Continuing yesterday’s A New Hope post, I’m proceeding with my breakdown of Star Wars for the impending writing exercise where I Reboot the Prequels.

I have to say, after viewing Episode V: The Empire Strikes Back, with a critical mindset…this might just be the best sequel ever made.

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Stream-of-consciousness notes follow:

-Fun worlds + using the local wildlife = magic
-Probe droids are efficient.
-Danger, always danger
-Chewie and R2 didn’t need subtitles, nor did they need to speak English. Keep that in mind.
-Significant events have transpired between movies. Characters and relationships have changed without us seeing it, but it works. This is how you achieve the gravity of growth.
-Conflict, conflict, conflict!
-Swears: hell, blast
-Seeing someone learn to use new force powers is exciting. Use this tool sparingly.
-Rebel personnel are everything, Empire personnel are expendable
-“Bounty hunter on ord mandell” and “ears off a gondark” –plenty is mentioned that we don’t see or even understand, yet it works
-Vader didn’t even need to be in the same room as the Admiral he force-choked! He did it during a teleconference! That’s huge!
-Vader is patient…except when it comes to incompetence
-Ion cannons can take out a Star Destroyer, but it doesn’t stop the invasion
-Things that are new to us are not new to the characters. Speeders, Walkers, etc
-TV screens for short range comm, hologram for longer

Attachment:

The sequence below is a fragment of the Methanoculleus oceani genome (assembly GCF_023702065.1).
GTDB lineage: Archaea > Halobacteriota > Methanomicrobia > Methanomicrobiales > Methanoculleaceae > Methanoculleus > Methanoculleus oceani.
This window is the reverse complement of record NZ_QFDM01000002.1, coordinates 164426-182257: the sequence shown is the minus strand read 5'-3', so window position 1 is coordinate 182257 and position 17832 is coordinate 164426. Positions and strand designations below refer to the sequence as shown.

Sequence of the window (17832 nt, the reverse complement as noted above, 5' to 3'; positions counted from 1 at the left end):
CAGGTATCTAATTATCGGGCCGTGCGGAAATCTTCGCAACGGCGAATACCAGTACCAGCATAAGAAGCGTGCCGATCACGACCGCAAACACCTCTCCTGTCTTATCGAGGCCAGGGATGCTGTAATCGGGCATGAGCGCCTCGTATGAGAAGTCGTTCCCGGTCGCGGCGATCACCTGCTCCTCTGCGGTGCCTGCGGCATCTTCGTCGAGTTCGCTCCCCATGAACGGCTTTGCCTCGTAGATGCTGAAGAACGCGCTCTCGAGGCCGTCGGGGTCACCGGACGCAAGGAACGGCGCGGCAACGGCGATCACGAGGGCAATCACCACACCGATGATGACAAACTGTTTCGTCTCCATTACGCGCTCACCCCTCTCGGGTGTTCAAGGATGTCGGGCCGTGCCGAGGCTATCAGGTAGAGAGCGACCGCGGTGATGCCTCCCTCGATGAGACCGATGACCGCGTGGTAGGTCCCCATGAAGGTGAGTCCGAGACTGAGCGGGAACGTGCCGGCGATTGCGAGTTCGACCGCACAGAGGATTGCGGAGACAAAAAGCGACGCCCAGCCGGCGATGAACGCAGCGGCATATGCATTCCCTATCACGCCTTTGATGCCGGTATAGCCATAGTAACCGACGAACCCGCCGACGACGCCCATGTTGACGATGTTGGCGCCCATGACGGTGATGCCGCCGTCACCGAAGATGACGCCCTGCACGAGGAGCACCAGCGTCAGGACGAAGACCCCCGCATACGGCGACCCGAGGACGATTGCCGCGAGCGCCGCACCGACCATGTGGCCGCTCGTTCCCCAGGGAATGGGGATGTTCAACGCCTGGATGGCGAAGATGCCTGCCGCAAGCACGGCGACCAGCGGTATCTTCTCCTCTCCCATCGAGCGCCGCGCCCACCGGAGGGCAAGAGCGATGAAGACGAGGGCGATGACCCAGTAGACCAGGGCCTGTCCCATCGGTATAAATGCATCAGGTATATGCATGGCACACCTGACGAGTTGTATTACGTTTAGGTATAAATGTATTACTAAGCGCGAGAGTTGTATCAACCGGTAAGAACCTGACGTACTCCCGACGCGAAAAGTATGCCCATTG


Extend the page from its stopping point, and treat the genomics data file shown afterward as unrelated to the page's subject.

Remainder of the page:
-Obi Wan had plans at the ready, Luke improvises. Use this characteristic for Anakin.
-Did the Special Edition really add a single AT-ST to the battle? Lame.
-Snowtrooper uniform is legit.
-Heroes barely win. Losses on both sides. Tense battles put our favorite people in jeopardy, not a lot of expendables
-Vader’s meditation pod is legitimately cool. But is it because he was “promoted” since the last movie? Perhaps he’s outside of the Imperial command structure. A Lord, not an officer. Was attached to the Death Star while on his own mission to recover the plans. Now he leads the mission to crush the rebellion/capture Luke.
-Yoda testing Luke while playing the fool is too cool. Don’t ruin this. There is a way to keep this surprise. Does Yoda need to be in the prequels? What if Obi Wan mentions his old master’s wisdom, but Anakin thinks Yoda is more of a teaching metaphor, and not someone who truly exists. We never see the green little dude. And certainly never see him fight with a lightsaber.
-“Who will Leia end up with?” is the original love triangle. Make your own romance as interesting.
-We don’t even see the Emperor until this movie, though he was mentioned. We don’t need to cram every character in every movie
-“Was I any different when you trained me?” This implies that young Obi Wan was temperamental
-“Adventure, etc. A Jedi craves not these things.”
-All hero dialogue is either an argument, humor, or both
-“Jedi use the force for knowledge and defense, never attack.”
-Why is there a domain of evil (cave) on Dagobah? Is that why Yoda is there? To balance out an evil place?
-Imperial officers don’t like bounty hunters, but Vader doesn’t care.
-“No disintegrations.” Have a scene with disintegrations!
-“No ship that small has a cloaking device!” So…big ships can cloak, eh? Interesting…
-The force will show visions of the past, the future, friends. Moments of strong connection.
-“No, there is another.” — Planting seeds of a reveal in the next movie, daaaaaaamn
-Seems like all the heroes in these movies start off hating each other.
-“I love you, I know” has to be the best line ever
-Vader wants order, that is his ultimate goal.
-Vader as Luke’s father is the best reveal of all time. Is there any way not to ruin that if someone sees the prequels first?
-Luke literally watches his lightsaber fall from the floating city…
-It’s a dark ending for the rebellion, but they state their plan for the future. There’s a way forward.